I am writing to our community through The Islander to draw attention to some important questions that have not been asked regarding the perceived benefits of cruise ship visits. There has never been an examination of the assumed benefits. The assumption is being made that cruise ships are a good thing, particularly economically, in the promotion of our island and it's attractions.
There are positives; SeaLink and its employees driving the large tour buses; small tour operators and hire car providers; island residents who attend Penneshaw Oval activities, and a range of local businesses particularly if buses visit Kingscote.
Cruise ship visits happen at peak season when most pressure is on businesses, employees and services. This seems odd as the current campaign is for KI to be “Open All Year”.
Main tourist sites suffer under the unprecedented number of people bused in at any one time. This disadvantages different types of customers; the visitors travelling on holiday and small tourism operators, as well as those on the cruise ship stopover. For example, Seal Bay facilities were not created for fast-through crowds; long frustrating delays while waiting for access to the beach is not a good visitor experience. Certainly this is not consistent with our reputation for providing wonderful wildlife and landscape experiences Are we risking our reputation?
How are our volunteer-based services coping? The cruise ship demographic means older customers and this means the likelihood of increased demand on health services. With the growing number of cruise ship visits, are our health services able to continue to respond to this demand? Has there been increased pressure on our volunteer ambulance officers? Cruise ship doctors attend on board customers reportedly at a hefty fee so do cruise ship visitors seek medical support on-Island?
What are the other impacts of ship visits? Waste removal is a cost borne by ratepayers. Is the demand for servicing essential facilities increasing? How much do passengers on domestic cruise ships actually spend when they 'have already paid for their trip'?
Cruise ships do not pay any 'docking' or visitation fee to the KI Council. Residents thus do not receive any direct benefit. Is this true?
I am only asking questions and happy if after examination the response is the many businesses are doing well, employing others; that Parks are handling the sudden influxes, that facilities are adequate, that resources and expectations meet the needs of visitors, cruise ship customers and residents. I just don't think these questions have been asked. I don't need to be convinced either way I just need the assumptions examined by people in power so the best choices can be made for the future of our Island.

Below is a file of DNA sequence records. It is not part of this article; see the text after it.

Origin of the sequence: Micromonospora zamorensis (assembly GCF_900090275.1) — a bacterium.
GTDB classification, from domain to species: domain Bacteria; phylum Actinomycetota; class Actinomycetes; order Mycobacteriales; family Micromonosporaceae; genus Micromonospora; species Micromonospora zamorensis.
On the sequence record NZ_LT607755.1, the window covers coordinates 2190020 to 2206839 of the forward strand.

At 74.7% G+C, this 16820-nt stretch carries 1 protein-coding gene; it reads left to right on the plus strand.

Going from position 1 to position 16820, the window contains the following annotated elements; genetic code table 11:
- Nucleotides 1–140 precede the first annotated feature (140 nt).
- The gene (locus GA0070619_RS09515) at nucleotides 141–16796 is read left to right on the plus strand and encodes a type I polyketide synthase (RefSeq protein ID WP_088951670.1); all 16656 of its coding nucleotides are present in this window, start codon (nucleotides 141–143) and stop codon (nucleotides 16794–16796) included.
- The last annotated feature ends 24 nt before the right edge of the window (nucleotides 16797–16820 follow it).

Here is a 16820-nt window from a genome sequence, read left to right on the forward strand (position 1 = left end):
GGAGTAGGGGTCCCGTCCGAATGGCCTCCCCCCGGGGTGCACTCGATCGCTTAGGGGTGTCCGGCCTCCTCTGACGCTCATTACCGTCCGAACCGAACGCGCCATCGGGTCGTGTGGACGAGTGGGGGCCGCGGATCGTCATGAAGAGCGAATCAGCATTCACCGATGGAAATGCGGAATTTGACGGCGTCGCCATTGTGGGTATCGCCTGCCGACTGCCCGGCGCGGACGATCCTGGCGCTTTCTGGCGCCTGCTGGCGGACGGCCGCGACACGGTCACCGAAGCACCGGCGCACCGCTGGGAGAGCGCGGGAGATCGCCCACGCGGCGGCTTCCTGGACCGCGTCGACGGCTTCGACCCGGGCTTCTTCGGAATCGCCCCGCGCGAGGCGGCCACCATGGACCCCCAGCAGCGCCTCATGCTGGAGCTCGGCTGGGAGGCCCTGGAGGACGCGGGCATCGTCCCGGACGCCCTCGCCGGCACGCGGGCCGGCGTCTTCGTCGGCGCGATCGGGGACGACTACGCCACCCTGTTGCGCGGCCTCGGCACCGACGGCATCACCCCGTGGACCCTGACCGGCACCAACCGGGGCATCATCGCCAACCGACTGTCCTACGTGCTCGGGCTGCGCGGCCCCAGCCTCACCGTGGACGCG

Sara Hourez, Wisanger
New land release?
On Sunday, December 23, we experienced about the lowest tide of the year at 0.13m at 12.02pm. I'm thought a photo of the spit that was shot from Bay of Shoals Winery could be kept on file and used for April Fools.
You could talk about a new land release for sale! I have also noticed the greenery out there has become more pronounced in the last year or so.
Peter Murch, Kingscote
Divestiture powers may not seem like an exciting topic, but they are critically important for consumer welfare.
Divestiture powers allow the Federal Government to break up monopolies and oligopolies that abuse their market power to extract unconscionable profits from consumers.
More competition creates a more level playing field which brings down prices. It is good for Australian consumers, and good for our small businesses who also buy their supplies from big business.
This is why I believe that bringing divestiture powers to Australia is so important. Governments in the United States and United Kingdom have divestiture powers, as do many European countries. And yet Australia does not.
My former colleague Nick Xenophon was an absolute champion for divestiture powers, and they were always part of his and my vision for the future Australia. I was so proud to see the Government finally adopt our vision in Australian energy markets. This is the ‘big stick’ of last resort you may have heard the Government talk about! However, it shouldn’t be just the energy markets, The Government should have the power and option to use ‘the stick’ in all markets dominated by only a few private companies.
Rebekha Sharkie, Federal Member
Funding for intersection
Last month’s Federal Budget update has confirmed the Australian Government’s $145,000 commitment to improve the North Coast Road and Emu Bay Road intersection on Kangaroo Island.
Improving Kangaroo Island’s road network is essential to maximising the island’s economic return from tourism and agriculture, and improving road safety.
This guarantee will give the Kangaroo Island community certainty the project will go ahead. Kangaroo Island is a unique region and community with enormous potential for sustainable growth in tourism, and we must always be working to improve its road network for both visitors and residents.
Funding for the intersection was being delivered as part of the Liberal Government’s record investment in land transport infrastructure. Record investment was creating thousands of jobs, driving increased productivity, supporting a growing population, and further strengthening the national economy.